Like most sporting grudges, the dislike between the Crusaders and Chiefs, which has become perhaps the pre-eminent rivalry in New Zealand rugby, has its roots in the success of the two franchises, plus a little bit more besides.
Crusaders coach Scott Robertson, in his first year at this level, struck a conciliatory note this week ahead of Saturday's semifinal in Christchurch when he paid credit to the Chiefs' achievements under Dave Rennie, who will leave to coach Glasgow once this season is over.
But for Rennie there was no such hesitation in telling it like it is. Asked by Radio Sport's D'Arcy Waldegrave whether there was "hate" between the teams, Rennie responded with utter honesty.
"That's pretty accurate, I'd say. In the end, they've won so many titles and I guess we wanted to really stand up to them six years ago," he said. "There have been some titanic clashes - they're always physical, all the Kiwi games are.
"This will be no different and there's more on the line. It should be a pretty brutal affair..."
He's not wrong, and this is why. Rennie has done an extraordinary job in turning around the Chiefs' on-field performances since taking over in 2012. They won their first title that year, and another the year after, and under Rennie they have been a tough, stubborn and difficult side to break down; a bit like their coach.
Since 2012, the Chiefs have viewed the Crusaders as a talented team but one nevertheless that possesses a soft centre. Stand up to the playground bully, the theory has gone, and the bully will back down, and really, that is probably the best way to approach an All Black-stacked franchise which has won seven titles.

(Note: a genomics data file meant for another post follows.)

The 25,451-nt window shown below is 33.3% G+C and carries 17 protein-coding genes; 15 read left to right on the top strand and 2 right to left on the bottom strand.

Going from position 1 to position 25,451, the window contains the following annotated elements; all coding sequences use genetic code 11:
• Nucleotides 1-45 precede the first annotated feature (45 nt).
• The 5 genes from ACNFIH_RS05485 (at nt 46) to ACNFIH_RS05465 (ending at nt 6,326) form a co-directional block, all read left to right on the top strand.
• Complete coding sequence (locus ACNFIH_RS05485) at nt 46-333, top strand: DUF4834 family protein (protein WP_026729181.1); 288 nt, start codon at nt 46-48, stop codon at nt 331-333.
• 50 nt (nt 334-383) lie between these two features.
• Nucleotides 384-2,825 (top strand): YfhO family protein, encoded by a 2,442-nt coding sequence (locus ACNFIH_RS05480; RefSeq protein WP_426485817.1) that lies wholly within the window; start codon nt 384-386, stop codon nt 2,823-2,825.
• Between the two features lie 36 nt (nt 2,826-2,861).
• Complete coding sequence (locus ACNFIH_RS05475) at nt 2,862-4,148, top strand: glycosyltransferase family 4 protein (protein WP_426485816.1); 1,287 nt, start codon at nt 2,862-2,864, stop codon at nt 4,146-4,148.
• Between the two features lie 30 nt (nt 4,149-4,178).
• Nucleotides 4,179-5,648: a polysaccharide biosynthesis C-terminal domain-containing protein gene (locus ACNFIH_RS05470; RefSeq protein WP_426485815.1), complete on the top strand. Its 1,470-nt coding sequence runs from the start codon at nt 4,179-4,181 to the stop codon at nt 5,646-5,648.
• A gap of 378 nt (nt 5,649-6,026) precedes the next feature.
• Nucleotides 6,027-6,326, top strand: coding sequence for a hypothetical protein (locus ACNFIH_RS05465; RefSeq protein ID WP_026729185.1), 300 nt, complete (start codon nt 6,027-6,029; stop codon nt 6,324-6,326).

The Chiefs' success against the Crusaders over the years - they beat the red and blacks in two semifinals in Hamilton in 2012 and 2013 and have enjoyed a good run since until their defeat to their rivals in Suva this season - has been built on a relentlessly physical approach, one that often stretches the laws of the game.
Rennie's side are often on the wrong side of the penalty count and in those early years were often criticised for their tactics of holding and tackling opposition players beyond the breakdown.
As for the Crusaders, under previous coach Todd Blackadder they became annoyed at what they perceived to be niggly and cynical tactics from the Chiefs, and in Crusaders headquarters there was disquiet at Rennie's recruitment practices.
The theory was that the Chiefs took a scattergun approach to signing young players from the Crusaders catchment area - a double-pronged attack that strengthened the stocks in Waikato while depleting those in Christchurch.
The Crusaders built their success in their early years around taking unwanted players from other franchises and turning them into world class players - think Norm Berryman, Norm Maxwell, Ron Cribb, the list goes on, but the luring of promising players either from the Crusaders academy or straight out of school has occasionally angered the southerners.
With so many All Blacks clashing in the sudden death match at AMI Stadium on Saturday, including locks Sam Whitelock and Brodie Retallick, a new chapter in this rivalry is about to be written.
There will be anger and there might even be hatred; required viewing, in other words, for those who like their rugby to be relentless, skilful and, above all, intense.